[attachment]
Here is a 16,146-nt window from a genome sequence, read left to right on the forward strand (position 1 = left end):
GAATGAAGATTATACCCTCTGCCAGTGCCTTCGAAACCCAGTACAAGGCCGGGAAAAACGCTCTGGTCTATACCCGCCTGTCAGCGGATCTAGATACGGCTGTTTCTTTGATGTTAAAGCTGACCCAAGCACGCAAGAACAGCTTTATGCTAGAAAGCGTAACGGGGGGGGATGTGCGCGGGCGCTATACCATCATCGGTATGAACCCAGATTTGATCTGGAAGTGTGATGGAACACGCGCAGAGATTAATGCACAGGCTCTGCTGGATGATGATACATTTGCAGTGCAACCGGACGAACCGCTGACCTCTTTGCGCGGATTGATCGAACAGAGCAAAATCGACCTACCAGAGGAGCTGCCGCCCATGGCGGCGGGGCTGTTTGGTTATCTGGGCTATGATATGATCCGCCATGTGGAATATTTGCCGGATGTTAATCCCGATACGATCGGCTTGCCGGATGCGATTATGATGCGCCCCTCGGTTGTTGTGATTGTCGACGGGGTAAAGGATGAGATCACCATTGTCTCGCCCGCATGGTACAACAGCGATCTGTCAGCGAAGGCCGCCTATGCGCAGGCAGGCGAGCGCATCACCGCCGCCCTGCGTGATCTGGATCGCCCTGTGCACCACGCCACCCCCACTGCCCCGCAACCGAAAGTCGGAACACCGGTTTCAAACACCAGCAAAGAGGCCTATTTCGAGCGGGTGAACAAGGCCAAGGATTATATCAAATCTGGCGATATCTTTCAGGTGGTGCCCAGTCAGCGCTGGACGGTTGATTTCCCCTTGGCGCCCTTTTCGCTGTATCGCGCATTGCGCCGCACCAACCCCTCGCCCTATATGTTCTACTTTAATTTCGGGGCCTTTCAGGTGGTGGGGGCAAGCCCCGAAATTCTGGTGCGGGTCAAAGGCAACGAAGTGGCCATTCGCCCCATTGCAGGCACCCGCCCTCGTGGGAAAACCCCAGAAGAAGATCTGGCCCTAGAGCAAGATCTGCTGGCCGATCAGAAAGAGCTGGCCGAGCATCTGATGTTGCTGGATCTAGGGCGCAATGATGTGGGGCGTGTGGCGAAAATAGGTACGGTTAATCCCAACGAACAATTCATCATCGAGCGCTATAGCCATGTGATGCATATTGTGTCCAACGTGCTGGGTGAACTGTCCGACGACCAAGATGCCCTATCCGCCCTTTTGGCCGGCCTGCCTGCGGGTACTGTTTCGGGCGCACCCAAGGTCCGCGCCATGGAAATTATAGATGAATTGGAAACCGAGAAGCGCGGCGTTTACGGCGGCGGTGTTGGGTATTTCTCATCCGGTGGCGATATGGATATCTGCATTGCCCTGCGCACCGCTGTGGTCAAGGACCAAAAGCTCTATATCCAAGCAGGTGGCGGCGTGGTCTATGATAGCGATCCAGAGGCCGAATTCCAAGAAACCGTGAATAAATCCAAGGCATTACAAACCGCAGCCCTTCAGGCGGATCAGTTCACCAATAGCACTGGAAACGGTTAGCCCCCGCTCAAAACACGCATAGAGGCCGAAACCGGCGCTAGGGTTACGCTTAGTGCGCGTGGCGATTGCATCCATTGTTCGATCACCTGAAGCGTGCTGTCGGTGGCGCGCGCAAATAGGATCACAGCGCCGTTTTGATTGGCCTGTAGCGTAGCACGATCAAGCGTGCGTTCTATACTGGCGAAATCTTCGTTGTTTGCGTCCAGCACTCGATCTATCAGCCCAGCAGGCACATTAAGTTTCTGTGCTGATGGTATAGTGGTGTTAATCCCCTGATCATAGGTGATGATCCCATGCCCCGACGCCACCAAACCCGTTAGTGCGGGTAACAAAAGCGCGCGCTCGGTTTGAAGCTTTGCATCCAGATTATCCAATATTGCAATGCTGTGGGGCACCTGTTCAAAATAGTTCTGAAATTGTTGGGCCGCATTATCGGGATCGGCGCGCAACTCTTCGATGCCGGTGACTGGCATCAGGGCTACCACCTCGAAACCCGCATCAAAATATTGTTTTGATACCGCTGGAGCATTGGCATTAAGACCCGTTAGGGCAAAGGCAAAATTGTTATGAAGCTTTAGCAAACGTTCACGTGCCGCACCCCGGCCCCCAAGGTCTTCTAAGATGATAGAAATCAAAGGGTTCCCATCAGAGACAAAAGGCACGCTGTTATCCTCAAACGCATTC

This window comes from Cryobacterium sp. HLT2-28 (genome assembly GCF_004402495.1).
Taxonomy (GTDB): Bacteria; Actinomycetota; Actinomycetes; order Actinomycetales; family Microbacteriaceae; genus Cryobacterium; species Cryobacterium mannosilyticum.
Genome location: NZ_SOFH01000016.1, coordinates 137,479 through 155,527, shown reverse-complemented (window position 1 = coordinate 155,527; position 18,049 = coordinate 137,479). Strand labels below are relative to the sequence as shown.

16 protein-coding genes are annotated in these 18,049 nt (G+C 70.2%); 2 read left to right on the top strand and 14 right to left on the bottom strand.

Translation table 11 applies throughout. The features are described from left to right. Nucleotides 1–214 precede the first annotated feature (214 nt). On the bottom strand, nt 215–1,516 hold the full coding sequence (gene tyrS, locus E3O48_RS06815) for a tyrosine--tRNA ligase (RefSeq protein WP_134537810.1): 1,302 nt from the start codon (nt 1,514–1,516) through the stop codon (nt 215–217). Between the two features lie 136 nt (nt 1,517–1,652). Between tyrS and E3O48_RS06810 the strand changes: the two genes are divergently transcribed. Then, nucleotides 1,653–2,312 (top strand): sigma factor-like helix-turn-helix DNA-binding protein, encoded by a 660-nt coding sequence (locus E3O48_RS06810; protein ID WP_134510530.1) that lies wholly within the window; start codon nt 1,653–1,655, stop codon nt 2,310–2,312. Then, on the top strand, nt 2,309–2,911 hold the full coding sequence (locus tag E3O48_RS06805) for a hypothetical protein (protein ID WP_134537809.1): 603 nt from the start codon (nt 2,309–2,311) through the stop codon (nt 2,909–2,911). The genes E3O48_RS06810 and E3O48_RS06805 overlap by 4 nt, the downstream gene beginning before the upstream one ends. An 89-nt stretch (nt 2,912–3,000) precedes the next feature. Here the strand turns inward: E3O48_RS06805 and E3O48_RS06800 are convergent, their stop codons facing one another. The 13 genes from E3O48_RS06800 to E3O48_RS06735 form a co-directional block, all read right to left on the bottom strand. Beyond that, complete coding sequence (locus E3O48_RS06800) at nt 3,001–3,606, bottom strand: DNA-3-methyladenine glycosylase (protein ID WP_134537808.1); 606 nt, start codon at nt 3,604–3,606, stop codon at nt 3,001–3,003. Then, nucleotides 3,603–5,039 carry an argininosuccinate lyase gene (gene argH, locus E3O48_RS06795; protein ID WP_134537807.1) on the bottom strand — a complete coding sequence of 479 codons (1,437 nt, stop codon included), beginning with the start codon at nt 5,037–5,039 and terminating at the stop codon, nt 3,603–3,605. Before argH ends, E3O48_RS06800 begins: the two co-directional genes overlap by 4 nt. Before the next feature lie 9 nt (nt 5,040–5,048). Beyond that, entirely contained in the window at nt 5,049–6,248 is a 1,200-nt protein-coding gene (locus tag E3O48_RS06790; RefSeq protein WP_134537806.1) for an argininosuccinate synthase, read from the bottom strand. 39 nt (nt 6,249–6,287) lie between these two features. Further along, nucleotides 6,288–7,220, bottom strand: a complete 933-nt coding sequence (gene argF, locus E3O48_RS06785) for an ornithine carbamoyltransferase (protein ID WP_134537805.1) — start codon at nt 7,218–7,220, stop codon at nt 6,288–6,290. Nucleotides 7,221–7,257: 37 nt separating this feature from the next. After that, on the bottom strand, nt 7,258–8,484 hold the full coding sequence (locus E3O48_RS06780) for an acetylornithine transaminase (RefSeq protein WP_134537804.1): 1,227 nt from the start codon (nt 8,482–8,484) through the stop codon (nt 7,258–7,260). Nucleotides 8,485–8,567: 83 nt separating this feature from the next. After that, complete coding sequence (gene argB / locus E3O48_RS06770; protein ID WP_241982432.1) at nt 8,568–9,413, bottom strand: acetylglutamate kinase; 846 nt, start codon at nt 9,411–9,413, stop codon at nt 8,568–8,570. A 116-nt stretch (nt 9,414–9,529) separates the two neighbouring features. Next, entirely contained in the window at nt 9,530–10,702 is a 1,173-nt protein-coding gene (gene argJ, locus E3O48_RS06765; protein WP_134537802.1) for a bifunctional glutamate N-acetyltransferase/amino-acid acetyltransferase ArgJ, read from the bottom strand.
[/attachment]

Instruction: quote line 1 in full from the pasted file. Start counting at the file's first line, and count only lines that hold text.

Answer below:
Here is a 16,146-nt window from a genome sequence, read left to right on the forward strand (position 1 = left end):